Professor M. Sohel Rahman
Bangladesh University of Engineering & Technology, Dhaka, Bangladesh
Biography: Dr. M. Sohel Rahman is a Professor of
the CSE department of BUET. He had worked as a Visiting Research Fellow of
King’s College London, UK during 2008-2011 and again as a Visiting Senior
Research Fellow there during 2014-15. He is a Senior Member of both IEEE and
ACM; member of American Mathematical Society (AMS) and London Mathematical
Society (LMS). He is also a Peer-review Associate College Member of EPSRC,
Dr. Rahman received different scholarships and fellowships including Commonwealth Scholarship, Commonwealth Fellowship, ACU Titular Fellowship, University College London-Big Data Institute visiting grant, London Mathematical Society Visiting Grant etc. He is also a recipient of the Bangladesh Academy of Sciences Gold Medal and UGC Award. He has led research and development projects funded by British Council, UGC-World Bank and BUET. He has so far published 80 peer-reviewed international journal papers. Among his notable results are the work on high dimensional Knapscak problems, sequence alignment problems, data structures and string combinatorics, sufficient conditions for Hamiltoninicity, Machine Learning based predictors in Bioinformatics, and metaheuristics solutions for hard problems.
He is an Academic Editor of PLOS One, Associate Editor of BMC Research Notes and had edited special issues as guest editors in Theoretical Computer Science, Journal of Graph Algorithms and Applications, Journal of Discrete Algorithms, Fundamenta Informaticae etc. He has also served as Program Committee members in a number of conference series’ of international repute. Dr. Rahman regularly writes reviews at Mathematical Review and Computing Review.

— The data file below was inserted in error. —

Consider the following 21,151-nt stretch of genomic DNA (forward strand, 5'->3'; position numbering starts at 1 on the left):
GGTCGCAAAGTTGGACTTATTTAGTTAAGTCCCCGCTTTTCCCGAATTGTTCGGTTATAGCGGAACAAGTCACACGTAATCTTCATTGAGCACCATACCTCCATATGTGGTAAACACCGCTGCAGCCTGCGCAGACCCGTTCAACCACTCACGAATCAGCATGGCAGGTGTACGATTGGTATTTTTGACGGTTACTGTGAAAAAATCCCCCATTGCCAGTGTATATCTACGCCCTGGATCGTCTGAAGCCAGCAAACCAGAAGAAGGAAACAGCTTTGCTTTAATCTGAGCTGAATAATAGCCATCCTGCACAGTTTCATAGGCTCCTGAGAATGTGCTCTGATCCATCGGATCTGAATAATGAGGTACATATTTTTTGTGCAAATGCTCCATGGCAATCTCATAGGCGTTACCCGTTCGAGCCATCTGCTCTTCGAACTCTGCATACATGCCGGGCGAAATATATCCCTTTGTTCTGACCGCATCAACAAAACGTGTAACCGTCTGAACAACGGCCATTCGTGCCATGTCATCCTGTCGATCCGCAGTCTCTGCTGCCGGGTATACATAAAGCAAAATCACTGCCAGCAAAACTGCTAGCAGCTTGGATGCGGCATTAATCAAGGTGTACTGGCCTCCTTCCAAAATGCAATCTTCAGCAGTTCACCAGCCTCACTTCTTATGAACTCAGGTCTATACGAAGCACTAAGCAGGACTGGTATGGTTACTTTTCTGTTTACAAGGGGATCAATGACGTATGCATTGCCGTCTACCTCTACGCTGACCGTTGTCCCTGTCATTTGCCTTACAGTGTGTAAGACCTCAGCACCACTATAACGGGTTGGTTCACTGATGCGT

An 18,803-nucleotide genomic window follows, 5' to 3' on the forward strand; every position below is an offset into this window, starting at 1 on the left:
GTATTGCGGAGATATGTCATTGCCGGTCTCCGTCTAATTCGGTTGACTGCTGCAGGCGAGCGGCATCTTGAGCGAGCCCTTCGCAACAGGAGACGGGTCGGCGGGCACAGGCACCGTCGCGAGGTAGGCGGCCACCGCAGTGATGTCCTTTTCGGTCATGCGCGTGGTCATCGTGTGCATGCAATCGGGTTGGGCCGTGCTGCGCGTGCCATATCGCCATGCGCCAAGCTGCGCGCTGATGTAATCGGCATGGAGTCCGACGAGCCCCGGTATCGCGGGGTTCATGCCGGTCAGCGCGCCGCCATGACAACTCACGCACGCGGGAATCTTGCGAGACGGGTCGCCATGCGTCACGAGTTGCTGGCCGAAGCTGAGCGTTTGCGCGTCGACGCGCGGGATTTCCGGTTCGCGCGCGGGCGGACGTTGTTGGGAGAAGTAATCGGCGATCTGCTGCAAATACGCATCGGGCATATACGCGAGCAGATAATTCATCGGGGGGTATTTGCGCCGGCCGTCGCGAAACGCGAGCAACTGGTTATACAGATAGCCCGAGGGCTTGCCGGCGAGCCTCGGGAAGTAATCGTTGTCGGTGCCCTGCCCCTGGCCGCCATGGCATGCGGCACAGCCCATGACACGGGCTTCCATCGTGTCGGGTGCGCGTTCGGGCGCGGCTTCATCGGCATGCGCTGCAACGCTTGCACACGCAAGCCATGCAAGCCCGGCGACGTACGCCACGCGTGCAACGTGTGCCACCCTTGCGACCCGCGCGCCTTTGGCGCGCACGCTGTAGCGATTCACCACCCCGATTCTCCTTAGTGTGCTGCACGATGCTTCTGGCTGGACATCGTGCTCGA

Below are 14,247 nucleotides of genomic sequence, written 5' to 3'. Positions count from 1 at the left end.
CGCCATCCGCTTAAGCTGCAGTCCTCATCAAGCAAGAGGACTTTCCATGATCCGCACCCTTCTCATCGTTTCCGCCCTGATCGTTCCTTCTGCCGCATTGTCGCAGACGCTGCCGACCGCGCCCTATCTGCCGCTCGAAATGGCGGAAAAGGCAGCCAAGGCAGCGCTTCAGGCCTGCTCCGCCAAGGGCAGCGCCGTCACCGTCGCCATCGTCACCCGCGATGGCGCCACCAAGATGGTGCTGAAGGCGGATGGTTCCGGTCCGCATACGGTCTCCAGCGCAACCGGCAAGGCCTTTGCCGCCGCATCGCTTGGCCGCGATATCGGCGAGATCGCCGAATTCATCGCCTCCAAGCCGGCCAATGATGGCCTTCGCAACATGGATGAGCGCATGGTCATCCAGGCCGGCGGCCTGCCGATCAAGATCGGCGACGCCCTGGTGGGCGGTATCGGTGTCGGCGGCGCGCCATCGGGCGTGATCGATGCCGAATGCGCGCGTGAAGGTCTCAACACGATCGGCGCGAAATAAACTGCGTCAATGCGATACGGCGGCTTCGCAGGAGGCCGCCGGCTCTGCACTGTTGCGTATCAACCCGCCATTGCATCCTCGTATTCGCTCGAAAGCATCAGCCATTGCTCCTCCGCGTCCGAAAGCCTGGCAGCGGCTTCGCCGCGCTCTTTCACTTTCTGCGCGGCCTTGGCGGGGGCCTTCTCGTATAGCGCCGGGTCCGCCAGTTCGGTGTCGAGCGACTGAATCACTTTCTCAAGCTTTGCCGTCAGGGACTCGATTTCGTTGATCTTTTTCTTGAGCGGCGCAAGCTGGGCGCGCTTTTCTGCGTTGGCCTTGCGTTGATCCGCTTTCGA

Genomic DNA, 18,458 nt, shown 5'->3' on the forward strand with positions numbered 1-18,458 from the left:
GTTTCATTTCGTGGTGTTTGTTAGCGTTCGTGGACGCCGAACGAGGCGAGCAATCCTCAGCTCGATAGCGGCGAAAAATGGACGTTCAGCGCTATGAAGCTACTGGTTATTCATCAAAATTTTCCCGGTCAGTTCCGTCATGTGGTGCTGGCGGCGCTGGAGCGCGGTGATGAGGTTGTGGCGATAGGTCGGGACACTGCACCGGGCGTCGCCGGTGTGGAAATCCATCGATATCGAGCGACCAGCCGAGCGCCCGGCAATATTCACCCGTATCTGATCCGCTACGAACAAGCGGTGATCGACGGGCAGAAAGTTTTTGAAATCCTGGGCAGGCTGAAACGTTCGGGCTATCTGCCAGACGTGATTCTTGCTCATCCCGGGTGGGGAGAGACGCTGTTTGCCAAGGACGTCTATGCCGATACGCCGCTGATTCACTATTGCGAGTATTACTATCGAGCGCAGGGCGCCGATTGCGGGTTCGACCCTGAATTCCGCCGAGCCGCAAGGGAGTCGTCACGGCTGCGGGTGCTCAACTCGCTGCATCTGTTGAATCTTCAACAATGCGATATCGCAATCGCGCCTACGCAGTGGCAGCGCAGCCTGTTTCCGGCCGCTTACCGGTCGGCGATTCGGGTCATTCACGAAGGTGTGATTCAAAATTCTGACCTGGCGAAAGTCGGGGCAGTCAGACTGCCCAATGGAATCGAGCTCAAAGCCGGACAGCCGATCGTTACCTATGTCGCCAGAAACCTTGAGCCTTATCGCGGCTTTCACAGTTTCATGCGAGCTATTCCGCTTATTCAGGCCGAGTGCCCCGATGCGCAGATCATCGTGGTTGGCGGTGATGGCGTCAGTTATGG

Title of Speech: Prediction based on biological sequences, where Machine Learning meets Life Sciences
Abstract: Due to the rapid development of fast
sequencing technologies, we now have tremendous amount data on different
biological sequences. For example, the number of sequence-known proteins has
grown exponentially in recent years. On the contrary, the biochemical
experiments to learn the attributes of proteins are expensive and time
consuming. A large gap thus exists between the number of sequence-known
proteins and that of attribute-known proteins. To catch up, researchers have
started to rely on state of the art computational intelligence based methods
(e.g., Machine Learning) to predict different attributes of proteins and
other biological sequences. In this talk, we will discuss Machine Learning
based methods for a number of prediction tasks in the domain of life
sciences. We will discuss predictors that have been developed based on a
machine learning based framework where the features are extracted from the
primary sequence only. Overall, our research empirically asserts the natural
belief that the functional and structural information of a biological
sequence are intrinsically encoded within its primary sequence. This
assertion culminates in generalizing a framework for sequence based feature
extraction and selection that can be applied to any prediction problem in